A fellow filmmaker & my go to guy when it comes to info on Russian lenses, Tomasz Wolski aka Film Cyfeowy has recently written a wonderful article for the Polish Filammking Magazine “FilmPro” (check out their Website & Facebook). The article is about Illumina MK-II Cine lenses from LOMO, a legendary producer of film cameras and lenses, with which the likes of Andrzej Tarkowski – among others – has shot films.
Below, Tomasz takes a closer look not only at these lenses, but their history as well. This is definitely a very useful read for any self respecting DP and I’m very excited to share it with you together with my own thoughts at the bottom.
Over to Tomasz:
First I would like to draw attention to the name itself: The Leningrad Optical-Mechanical Association abbreviated in Russian stands for LOMO. On the camera body the name is simply written as LOMO, so from now on I will use only this term.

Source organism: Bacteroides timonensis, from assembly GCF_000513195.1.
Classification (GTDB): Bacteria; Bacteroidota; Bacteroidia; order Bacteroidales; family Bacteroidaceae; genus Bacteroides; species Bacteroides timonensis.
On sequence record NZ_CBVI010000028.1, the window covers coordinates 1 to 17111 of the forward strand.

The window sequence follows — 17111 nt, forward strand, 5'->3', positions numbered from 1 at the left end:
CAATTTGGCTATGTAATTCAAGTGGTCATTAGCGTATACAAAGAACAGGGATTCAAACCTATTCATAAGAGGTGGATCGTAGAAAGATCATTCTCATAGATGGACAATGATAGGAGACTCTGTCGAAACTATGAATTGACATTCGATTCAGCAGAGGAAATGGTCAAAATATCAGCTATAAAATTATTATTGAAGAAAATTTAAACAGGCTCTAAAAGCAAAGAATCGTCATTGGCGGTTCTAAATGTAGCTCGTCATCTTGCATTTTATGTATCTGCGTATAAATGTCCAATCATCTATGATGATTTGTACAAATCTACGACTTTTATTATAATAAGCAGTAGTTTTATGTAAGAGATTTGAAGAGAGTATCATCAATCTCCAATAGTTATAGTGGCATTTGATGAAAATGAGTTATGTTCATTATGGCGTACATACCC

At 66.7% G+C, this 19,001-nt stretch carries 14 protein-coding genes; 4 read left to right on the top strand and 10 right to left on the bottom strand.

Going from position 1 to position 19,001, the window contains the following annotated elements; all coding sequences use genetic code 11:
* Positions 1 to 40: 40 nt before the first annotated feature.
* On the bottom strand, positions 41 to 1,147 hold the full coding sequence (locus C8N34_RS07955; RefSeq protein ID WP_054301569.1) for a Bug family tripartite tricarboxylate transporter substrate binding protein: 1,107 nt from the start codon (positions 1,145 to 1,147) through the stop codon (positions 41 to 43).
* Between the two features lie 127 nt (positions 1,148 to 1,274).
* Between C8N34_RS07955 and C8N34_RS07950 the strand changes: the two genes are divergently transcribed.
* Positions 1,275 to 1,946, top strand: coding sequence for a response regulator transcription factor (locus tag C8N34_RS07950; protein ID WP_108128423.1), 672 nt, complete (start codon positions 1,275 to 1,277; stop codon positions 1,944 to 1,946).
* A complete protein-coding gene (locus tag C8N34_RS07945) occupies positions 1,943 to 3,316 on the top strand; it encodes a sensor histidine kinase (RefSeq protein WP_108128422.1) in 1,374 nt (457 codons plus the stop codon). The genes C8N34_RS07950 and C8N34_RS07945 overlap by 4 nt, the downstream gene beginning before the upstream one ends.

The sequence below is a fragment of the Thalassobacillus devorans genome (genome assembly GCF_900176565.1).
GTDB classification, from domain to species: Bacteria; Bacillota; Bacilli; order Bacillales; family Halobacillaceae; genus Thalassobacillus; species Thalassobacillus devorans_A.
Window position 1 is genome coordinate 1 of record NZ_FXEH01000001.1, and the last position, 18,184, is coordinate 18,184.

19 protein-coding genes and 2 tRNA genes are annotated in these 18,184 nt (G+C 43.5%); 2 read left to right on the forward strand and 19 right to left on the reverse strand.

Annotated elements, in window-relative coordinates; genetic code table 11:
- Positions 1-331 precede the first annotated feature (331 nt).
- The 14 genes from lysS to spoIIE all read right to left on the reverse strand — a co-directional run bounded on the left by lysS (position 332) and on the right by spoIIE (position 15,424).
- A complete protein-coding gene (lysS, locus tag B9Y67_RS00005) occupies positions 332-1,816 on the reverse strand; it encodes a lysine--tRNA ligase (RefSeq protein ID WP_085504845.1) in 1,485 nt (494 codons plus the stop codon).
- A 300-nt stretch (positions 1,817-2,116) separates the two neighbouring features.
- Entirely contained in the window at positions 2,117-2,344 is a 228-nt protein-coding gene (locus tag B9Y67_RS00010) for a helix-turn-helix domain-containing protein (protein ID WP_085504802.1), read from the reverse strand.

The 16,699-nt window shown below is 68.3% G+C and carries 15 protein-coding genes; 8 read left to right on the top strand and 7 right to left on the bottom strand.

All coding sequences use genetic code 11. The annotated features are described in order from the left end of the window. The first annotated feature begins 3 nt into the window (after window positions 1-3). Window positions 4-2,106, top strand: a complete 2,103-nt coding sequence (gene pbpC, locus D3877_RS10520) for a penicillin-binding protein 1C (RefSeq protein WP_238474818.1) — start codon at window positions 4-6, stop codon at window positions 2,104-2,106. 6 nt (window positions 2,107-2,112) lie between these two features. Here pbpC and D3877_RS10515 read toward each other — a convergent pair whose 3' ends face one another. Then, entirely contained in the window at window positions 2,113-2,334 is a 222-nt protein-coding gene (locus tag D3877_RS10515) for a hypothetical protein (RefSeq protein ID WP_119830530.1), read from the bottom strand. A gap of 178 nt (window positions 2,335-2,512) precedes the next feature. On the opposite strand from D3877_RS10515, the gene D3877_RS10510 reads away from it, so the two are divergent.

The first LOMO factory was established exactly 100 years ago in 1914 in Saint Petersburg, as a cooperative effort between the Russians and the French. During the First World War it supplied the Russian army with weapon sights, and in 1933 produced its first film camera. Russian – and later Soviet – optical plants operated under different names over time as a result of their reorganization: WTOMP; WOOMP; GOMZ; and in 1962, they took the name LOMO, only soon after to change it again to LOOMP. Through the years the factory produced many items including Smiena and LOMO LC-A cameras, a copy of the Leica camera under the name VOOMP, 8mm and Super 8mm cameras (e.g. Aurora, Lantan, Sport, and of course Lomo), as well as lenses for Konvas and Kinor cameras. In 1993, LOMO was privatized. Today, it produces mainly telescopes and microscopes. The last lenses to come out of the LOMO factory were produced in the early 90s. This appeared to be the end of the production line of e.g. LOMO’s anamorphic lenses, which are very commonly used by camera operators in short films and commercials. These and LOMO spherical lenses (OCT18 and OCT19) are still very attractive in an era of vintage fashion. Their imperfection provides the ideal contrast to the exaggerated perfection guaranteed to us by the producers of modern cameras. They soften the image, are less contrastive, whites are accompanied by a halo effect, and shining lights create a unique flare and unusual reflection. This however, is a topic for another article.